13. Not much to tell cejay. It was at the motorcycling (Powered Two Wheels) forum last November (or whenever it was). We got a Vicroads executive as facilitator on our table. I suggested that more training was absolutely mandatory if they wished to see a reduction in motocycle crashes. He rolled out his reference to the car study, I said I disagreed with its conclusion, and that there must have been other factors not included.

    He wouldn't back down, I wouldn't back down. We agreed to disagree, he wrote it down, and then we moved on to other topics. I guess I did make a few people uncomfortable on the table because I aggressively pursued the question, and nearly got cheers from others. :D

    My conclusion was that Vicroads had no understanding of the different skill level required to ride a motorcycle safely. They just apply the four wheeled mentality to it. That is, sit in the car, push the peddles, and steer. I don't think the idea of falling over occurred to them. But I may be doing Vicroads an injustice. Even they admitted they had a long way to go in understanding motorcycling issues.
  14. I don't know... I'm fully prepared to believe their study was itself flawed. But if it's true that young people, having received training, take more risks and are more reckless then I'd think this would be transferable to all kinds of vehicles because this is more about the human nature, not about what vehicle they use.
  15. And herein lies the issue - just as people take more risks because ABS, ESC & Airbags will save me... I have done some training in cars, trucks and on bikes but I think the smartest decision I ever made was waiting until my mid 30's to buy a big road bike - most of my excess testosterone has been expended and I view the road a lot differently these days...
  16. Heh, reminds me of that story where some taxi driver was asked if, in his opinion, installing airbags in the steering wheel would improve road safety. His reply was that if you wanted to improve road safety you should put a foot-long steel spike there instead! Watching drivers' behaviour I often think he might've been onto something...
  17. I think young people take more risks <fullstop>. Having training can teach them the limits of their machine and skills, and some of the consequences of errors.

    When I got my licence back after a break from riding, I did two courses. One to assess my skills, and one the licence test course. There were two people in the first course who decided riding wasn't for them, and one in the second course. (At least on the day.) Better to find that out in a training course, rather than on the road in front of a car. In their case, training helped them make the right decision, rather than encourage them to take more risks. Personally I think it is a select group who use training to skill up and take more risks.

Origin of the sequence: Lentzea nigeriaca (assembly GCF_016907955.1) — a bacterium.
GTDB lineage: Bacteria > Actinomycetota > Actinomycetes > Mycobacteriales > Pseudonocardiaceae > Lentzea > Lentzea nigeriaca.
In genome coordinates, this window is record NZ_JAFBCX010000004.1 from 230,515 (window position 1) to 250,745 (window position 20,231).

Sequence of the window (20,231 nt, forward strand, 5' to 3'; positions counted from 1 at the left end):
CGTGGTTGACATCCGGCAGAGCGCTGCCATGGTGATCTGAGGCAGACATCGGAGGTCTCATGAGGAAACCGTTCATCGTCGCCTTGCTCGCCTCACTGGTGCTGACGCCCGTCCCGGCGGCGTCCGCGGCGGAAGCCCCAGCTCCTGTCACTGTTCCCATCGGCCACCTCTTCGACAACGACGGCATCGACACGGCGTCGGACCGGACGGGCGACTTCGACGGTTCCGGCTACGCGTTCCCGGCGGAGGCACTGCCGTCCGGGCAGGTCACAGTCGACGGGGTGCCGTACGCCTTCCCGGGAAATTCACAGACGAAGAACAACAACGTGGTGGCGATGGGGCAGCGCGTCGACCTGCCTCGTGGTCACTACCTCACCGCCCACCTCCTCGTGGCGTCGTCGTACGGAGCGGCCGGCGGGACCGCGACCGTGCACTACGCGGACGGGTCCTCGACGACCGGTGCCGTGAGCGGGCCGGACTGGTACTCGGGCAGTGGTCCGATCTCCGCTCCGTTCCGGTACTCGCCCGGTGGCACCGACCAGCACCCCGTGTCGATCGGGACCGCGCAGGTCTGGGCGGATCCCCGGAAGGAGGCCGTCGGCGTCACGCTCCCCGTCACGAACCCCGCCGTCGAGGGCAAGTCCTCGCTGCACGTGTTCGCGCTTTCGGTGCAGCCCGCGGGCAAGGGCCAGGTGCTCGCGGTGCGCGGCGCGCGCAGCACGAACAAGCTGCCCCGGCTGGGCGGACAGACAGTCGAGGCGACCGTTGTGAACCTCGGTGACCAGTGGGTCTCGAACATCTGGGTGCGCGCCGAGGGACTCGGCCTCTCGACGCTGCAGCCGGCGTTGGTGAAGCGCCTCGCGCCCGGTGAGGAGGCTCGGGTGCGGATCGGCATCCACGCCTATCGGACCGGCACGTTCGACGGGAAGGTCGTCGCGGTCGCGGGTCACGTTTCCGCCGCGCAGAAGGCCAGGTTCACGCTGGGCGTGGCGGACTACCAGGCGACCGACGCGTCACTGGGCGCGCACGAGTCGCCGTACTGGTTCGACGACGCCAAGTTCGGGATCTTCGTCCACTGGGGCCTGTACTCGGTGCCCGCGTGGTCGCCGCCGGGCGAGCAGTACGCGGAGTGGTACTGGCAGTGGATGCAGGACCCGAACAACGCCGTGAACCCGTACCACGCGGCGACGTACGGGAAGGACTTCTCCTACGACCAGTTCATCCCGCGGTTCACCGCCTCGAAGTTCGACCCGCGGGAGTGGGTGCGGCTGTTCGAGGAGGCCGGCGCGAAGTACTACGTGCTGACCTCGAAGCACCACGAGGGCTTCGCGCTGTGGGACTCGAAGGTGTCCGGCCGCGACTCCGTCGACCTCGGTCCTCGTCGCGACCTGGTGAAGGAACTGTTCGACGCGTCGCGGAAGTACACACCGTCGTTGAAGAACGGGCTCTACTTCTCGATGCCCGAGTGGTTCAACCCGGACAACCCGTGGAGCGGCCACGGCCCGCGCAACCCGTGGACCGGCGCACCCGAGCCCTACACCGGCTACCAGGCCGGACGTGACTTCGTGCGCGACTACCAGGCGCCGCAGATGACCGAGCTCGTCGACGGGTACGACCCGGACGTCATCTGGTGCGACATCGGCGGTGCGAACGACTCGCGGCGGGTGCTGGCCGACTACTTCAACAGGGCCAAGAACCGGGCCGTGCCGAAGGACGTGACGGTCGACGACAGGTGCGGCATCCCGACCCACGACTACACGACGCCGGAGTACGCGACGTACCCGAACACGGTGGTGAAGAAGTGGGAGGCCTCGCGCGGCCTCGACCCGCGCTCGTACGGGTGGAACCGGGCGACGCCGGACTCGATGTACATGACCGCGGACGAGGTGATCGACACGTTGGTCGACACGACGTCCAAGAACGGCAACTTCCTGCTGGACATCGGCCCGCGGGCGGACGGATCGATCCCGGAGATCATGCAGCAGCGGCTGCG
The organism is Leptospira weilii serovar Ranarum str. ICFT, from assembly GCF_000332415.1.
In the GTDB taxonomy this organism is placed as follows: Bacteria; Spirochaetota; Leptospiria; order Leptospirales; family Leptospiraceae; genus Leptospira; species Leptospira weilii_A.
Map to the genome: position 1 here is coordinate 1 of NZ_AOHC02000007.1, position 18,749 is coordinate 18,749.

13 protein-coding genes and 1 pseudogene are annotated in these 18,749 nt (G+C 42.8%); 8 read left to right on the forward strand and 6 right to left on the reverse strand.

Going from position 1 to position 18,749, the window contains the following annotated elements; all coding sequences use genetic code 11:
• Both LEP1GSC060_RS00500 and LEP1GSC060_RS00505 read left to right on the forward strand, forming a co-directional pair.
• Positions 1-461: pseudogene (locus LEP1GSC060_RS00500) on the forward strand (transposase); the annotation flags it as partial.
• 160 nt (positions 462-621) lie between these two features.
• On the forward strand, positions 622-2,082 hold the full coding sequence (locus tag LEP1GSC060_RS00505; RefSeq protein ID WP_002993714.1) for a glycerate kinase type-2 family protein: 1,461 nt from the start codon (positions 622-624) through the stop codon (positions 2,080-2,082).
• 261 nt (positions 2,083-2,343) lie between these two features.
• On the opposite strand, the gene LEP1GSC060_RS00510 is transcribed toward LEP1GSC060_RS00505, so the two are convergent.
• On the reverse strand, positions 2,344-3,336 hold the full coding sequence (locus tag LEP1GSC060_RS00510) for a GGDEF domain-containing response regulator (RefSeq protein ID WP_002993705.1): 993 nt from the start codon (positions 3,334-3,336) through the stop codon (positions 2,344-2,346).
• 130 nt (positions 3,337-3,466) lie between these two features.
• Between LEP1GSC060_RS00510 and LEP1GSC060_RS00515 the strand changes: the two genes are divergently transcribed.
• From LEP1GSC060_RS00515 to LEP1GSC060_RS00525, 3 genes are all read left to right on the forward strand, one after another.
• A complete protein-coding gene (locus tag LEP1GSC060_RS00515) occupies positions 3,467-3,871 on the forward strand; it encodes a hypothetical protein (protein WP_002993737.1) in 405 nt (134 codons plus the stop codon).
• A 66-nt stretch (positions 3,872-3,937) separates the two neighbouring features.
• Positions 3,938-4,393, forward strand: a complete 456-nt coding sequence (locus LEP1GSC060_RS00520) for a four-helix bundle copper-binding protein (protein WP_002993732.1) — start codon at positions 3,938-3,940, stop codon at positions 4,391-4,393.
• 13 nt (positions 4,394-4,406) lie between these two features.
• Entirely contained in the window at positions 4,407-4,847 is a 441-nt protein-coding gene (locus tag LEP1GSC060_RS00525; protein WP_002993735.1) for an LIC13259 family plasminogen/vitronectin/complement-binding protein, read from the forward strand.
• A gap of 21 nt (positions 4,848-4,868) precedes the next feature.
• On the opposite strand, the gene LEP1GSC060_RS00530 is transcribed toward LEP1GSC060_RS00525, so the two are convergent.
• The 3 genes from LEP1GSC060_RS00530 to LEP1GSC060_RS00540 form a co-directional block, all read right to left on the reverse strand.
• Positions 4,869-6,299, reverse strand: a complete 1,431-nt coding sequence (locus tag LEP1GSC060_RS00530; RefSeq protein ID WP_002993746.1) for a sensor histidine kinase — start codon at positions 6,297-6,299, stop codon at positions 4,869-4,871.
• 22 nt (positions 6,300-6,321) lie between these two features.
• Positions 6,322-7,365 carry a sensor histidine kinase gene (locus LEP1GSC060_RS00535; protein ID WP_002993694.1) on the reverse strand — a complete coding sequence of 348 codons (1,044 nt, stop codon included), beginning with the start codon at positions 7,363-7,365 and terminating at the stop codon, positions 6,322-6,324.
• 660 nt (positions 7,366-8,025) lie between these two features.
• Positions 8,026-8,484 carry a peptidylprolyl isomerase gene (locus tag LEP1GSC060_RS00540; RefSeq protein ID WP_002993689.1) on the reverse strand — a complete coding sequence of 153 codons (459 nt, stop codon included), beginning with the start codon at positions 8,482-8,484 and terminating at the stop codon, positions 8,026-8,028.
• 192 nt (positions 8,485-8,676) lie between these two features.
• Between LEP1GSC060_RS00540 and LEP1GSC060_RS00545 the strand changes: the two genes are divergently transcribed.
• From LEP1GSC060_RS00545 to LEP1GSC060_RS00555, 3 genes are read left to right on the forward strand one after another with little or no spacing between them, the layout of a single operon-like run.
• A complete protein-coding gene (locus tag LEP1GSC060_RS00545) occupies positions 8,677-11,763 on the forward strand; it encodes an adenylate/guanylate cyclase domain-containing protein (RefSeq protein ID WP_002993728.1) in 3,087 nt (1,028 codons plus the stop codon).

Mind you, a little training, like a little knowledge, can be a dangeroous thing, and maybe that is what those studies found.
  18. I think there is a hell of a difference between the types of training that people do. For instance, a person doing Level10 at Hart isn't going to go up the Spur at 150 and think they've actually learned something to help them go around corners better. It's a road skills course, aimed to at developing the skills needed to survive on the average road, at the posted limits. Superbike School tells you nothing other than how to go quickly, in relative safety (and even then, it assumes it's track based).

    So when we're talking about this mythical nirvana of Europe and their (supposed) better training regimes, at best it's teaching practical skills (in the Nordic countries, skid pan training) and at worst it's no different to that which we have here.

    I can't believe that a Vicroads representative would really believe that a Hart 9/10 course would increase risk, as all it does is build on the skills required to pass the (their) test. (Rod, I'm not disagreeing with you, just thinking that perhaps they are talking about track based courses and not skills based).
  19. I hear what you are saying Cejay, but the guy was talking generic training. He didn't differentiate between types, though I didn't specifically ask, as far as I can recall.

    The car training he was talking about included as a highlight skid pan training, and he specifically mentioned that people trained to handle skids and recover were likely to go out and do it on the road. In fact I raised that issue, as the example I used was that if young people were trained on skid pans, they would understand the risks and how easy it is to get into a slide, and how hard it is to get out of it. He jumped on that and said the exact opposite was true, according to studies.

    The skills taught to get a licence at HART are extremely basic. All they really cover is how to get a bike moving, ride slow, steer and emergency steer, get around a corner slow, and stop, including emergency stops up to 25 Km/h, without falling off. At least that is what they were when I did them in 2006. I definitely got the impression that Vicroads didn't want riders to have any more training than that.

    I suggested that he got more motorcyclists on his team. He said he had one long term rider (Chairman, who has now left them), one rider who qualified recently, and three that were getting their licences. He looked a little horrified when I suggested that he should get his licence and ride a bit also! Like I said earlier, at least they seem to understand that they have a knowledge gap, and are looking for ways to fill it.
  20. ABS is the reason I chose a K1300R over something like a Monster1100/Streetfighter or Street/Speed Triple or a Superduke.